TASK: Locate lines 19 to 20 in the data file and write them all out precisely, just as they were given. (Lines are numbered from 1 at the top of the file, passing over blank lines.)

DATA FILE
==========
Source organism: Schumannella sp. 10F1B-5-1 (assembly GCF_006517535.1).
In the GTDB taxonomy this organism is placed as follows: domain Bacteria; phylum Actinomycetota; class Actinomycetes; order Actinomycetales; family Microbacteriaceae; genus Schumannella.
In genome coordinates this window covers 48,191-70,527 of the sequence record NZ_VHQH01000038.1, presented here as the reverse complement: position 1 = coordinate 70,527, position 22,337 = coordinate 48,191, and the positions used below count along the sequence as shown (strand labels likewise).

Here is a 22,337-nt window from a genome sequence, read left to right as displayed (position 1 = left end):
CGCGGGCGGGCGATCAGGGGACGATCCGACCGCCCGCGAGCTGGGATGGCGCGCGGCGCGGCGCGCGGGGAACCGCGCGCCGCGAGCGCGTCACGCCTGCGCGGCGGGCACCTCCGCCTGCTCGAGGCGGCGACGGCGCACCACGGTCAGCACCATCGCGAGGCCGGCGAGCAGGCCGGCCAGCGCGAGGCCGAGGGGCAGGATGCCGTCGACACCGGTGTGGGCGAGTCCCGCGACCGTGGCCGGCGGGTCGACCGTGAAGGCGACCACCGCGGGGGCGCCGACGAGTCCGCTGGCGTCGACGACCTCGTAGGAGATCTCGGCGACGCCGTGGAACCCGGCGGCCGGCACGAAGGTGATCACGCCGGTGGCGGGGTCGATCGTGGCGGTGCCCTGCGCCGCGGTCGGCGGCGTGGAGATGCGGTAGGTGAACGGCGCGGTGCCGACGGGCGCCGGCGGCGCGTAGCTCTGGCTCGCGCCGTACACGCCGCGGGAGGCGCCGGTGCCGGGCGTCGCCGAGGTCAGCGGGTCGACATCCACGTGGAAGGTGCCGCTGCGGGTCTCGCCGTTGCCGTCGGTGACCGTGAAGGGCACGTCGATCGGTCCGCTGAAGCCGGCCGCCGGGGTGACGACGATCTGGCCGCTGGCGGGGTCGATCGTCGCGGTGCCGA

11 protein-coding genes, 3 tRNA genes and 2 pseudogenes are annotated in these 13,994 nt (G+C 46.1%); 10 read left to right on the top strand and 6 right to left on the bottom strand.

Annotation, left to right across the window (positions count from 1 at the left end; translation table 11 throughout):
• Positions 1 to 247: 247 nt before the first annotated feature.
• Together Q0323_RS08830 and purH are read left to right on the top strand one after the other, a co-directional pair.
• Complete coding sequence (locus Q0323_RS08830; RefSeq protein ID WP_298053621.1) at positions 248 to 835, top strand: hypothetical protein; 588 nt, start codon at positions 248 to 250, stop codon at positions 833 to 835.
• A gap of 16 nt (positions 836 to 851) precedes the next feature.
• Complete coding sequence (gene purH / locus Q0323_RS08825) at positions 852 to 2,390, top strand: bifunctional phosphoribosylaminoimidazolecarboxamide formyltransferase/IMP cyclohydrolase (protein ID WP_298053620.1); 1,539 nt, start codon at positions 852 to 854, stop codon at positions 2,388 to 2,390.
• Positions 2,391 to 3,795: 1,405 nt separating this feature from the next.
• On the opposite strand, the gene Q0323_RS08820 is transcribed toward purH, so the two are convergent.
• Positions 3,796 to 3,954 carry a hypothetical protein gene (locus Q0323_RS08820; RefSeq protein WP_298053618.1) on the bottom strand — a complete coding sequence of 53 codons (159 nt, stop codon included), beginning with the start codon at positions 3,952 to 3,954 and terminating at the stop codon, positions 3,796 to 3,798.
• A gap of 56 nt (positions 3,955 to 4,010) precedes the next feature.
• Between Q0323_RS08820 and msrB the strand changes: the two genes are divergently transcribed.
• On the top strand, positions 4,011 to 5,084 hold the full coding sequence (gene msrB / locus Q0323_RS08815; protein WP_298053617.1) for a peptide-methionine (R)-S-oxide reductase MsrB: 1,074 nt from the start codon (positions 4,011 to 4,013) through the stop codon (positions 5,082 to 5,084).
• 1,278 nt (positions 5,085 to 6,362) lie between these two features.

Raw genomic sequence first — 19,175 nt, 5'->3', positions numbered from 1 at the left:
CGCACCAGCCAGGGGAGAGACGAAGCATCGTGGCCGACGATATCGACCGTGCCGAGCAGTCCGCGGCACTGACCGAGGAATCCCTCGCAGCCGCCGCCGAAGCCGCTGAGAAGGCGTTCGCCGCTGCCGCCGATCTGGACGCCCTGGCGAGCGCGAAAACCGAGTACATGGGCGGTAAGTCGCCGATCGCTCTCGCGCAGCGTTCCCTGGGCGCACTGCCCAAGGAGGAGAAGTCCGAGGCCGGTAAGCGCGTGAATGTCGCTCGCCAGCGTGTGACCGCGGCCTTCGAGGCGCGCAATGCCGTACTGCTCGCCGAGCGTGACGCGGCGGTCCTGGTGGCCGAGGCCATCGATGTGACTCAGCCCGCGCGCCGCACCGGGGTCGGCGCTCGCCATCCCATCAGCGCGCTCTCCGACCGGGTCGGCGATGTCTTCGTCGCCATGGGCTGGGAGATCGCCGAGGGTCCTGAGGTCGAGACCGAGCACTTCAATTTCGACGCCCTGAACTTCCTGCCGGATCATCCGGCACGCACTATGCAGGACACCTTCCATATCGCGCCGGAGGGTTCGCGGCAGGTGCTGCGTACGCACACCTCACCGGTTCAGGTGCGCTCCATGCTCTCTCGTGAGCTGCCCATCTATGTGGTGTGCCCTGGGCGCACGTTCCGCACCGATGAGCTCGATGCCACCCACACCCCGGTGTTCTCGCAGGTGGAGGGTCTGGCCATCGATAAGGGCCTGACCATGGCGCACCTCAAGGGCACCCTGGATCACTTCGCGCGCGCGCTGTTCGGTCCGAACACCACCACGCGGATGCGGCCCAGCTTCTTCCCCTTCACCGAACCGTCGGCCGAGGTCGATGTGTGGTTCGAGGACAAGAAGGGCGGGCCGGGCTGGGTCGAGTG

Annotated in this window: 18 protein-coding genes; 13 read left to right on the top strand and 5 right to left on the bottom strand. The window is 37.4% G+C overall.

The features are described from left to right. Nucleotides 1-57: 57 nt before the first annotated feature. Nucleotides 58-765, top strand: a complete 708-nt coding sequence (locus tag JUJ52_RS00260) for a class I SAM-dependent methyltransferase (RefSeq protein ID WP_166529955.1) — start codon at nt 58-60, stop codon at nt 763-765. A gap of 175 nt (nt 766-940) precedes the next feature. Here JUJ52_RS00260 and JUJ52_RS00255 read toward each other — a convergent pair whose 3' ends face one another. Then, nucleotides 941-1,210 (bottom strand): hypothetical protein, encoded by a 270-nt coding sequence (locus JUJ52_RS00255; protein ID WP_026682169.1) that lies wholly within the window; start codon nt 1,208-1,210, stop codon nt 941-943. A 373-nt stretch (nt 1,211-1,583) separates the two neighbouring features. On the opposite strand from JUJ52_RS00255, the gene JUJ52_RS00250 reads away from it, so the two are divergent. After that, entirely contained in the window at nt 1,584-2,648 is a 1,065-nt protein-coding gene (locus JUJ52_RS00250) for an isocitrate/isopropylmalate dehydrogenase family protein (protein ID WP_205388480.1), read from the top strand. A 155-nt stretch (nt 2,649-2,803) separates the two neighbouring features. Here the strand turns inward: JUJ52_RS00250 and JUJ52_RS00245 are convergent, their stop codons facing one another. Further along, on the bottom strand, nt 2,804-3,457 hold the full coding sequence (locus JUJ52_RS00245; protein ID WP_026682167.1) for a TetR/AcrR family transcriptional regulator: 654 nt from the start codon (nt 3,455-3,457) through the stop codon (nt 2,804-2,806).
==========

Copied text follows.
• 1,278 nt (positions 5,085 to 6,362) lie between these two features.

Raw genomic sequence first — 19,175 nt, 5'->3', positions numbered from 1 at the left: